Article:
Under the plan, a liquidating trust was formed, which, among other things, initiated an adversary proceeding against BMW attempting to recover the Payments as alleged fraudulent transfers under § 544 and § 548 of the Bankruptcy Code and the allegedly applicable California or Delaware law. The complaint also asserted a claim for unjust enrichment. BMW opposed the trustee’s motion and argued that the Payments were not subject to § 548 because (i) the Payments were extraterritorial, occurring in Germany, not in the US, (ii) most of the Payments occurred more than two years prior to the debtor’s petition date, and (iii) the complaint failed to adequately allege Fisker’s insolvency. BMW also argued that the Payments were not subject to forfeiture under § 544 because German law governed the transaction and did not provide a state-law remedy for the trustee.[3]

The Court’s Decision

In ruling on BMW’s motion to dismiss, the court found the Payments to be extraterritorial in nature. However, the court rejected BMW’s argument that the fraudulent transfer provisions of § 548 do not apply to extraterritorial transfers (i.e., those for which the “center of gravity” is outside the United States), concluding that § 548 applies to property everywhere in the world because any property recovered by a debtor or trustee becomes property of the estate under § 541 and the estate should have access to its property regardless of where it may be located.[4]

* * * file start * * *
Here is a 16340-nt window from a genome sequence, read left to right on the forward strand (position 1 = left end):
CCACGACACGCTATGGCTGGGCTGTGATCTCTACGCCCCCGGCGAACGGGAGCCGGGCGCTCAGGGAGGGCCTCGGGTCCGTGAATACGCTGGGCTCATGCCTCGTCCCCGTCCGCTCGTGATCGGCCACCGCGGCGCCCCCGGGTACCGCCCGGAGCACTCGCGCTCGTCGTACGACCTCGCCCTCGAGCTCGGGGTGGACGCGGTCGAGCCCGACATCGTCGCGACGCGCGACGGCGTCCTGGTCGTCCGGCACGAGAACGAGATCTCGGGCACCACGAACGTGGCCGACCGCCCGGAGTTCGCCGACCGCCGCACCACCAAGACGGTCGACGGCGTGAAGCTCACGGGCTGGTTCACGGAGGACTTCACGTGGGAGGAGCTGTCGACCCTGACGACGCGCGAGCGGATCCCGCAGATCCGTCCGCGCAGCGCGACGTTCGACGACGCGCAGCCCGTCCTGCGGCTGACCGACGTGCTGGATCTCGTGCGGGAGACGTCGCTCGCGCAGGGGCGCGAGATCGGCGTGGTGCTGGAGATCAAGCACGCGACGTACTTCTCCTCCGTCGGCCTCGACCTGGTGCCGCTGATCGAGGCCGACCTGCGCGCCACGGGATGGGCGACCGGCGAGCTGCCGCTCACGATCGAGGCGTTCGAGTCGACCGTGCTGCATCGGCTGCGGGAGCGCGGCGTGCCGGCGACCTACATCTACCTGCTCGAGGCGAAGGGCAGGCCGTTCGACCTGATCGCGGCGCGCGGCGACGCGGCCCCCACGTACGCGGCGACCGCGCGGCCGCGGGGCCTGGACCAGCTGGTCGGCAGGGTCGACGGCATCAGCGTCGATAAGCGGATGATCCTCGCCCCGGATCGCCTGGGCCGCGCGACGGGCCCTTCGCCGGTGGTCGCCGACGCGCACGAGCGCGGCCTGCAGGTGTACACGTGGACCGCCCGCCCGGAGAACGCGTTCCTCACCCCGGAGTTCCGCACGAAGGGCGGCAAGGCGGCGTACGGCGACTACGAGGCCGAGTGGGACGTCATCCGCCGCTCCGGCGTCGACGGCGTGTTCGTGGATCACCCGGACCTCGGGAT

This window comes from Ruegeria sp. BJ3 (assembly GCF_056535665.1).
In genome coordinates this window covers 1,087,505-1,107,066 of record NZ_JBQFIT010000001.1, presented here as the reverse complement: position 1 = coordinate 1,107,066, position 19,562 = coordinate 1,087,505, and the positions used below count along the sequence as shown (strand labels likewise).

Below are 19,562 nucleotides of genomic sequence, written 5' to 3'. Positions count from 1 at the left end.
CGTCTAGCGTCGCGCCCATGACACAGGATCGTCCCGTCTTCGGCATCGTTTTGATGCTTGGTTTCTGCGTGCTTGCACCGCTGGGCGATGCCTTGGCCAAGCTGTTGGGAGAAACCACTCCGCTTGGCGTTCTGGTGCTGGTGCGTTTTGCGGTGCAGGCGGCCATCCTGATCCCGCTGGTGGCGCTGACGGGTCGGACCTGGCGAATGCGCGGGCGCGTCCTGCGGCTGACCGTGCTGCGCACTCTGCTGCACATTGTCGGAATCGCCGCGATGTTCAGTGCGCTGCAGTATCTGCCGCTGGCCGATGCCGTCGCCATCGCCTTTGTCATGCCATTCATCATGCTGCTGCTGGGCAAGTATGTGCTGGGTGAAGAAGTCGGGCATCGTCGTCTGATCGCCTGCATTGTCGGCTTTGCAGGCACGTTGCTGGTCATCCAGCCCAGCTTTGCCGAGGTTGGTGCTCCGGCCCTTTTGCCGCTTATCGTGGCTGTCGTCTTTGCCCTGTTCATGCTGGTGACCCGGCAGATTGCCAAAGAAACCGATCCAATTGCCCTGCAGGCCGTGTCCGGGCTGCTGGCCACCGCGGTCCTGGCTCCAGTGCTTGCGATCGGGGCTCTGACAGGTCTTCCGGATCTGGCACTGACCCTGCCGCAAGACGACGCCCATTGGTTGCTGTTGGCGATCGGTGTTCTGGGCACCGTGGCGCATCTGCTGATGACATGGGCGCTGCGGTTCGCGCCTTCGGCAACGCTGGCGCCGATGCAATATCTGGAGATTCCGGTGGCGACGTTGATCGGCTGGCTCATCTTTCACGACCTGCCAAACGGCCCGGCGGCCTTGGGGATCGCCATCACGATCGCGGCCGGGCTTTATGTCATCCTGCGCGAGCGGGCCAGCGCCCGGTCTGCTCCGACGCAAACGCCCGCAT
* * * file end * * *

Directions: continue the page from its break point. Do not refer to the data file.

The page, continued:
After determining that the complaint sufficiently pleaded that Fisker did not receive reasonably equivalent value in the form of materials, services, or otherwise from BMW after making the Payments and that Fisker had been insolvent for several years prior to the Payments, the Court allowed the trustee’s § 548 claim to proceed in part. Nonetheless, because Fisker made only three transfers to BMW within two years of its petition date, the Court limited the trustee’s claim under § 548 to $793,761.87 – the amount of those three payments.[5]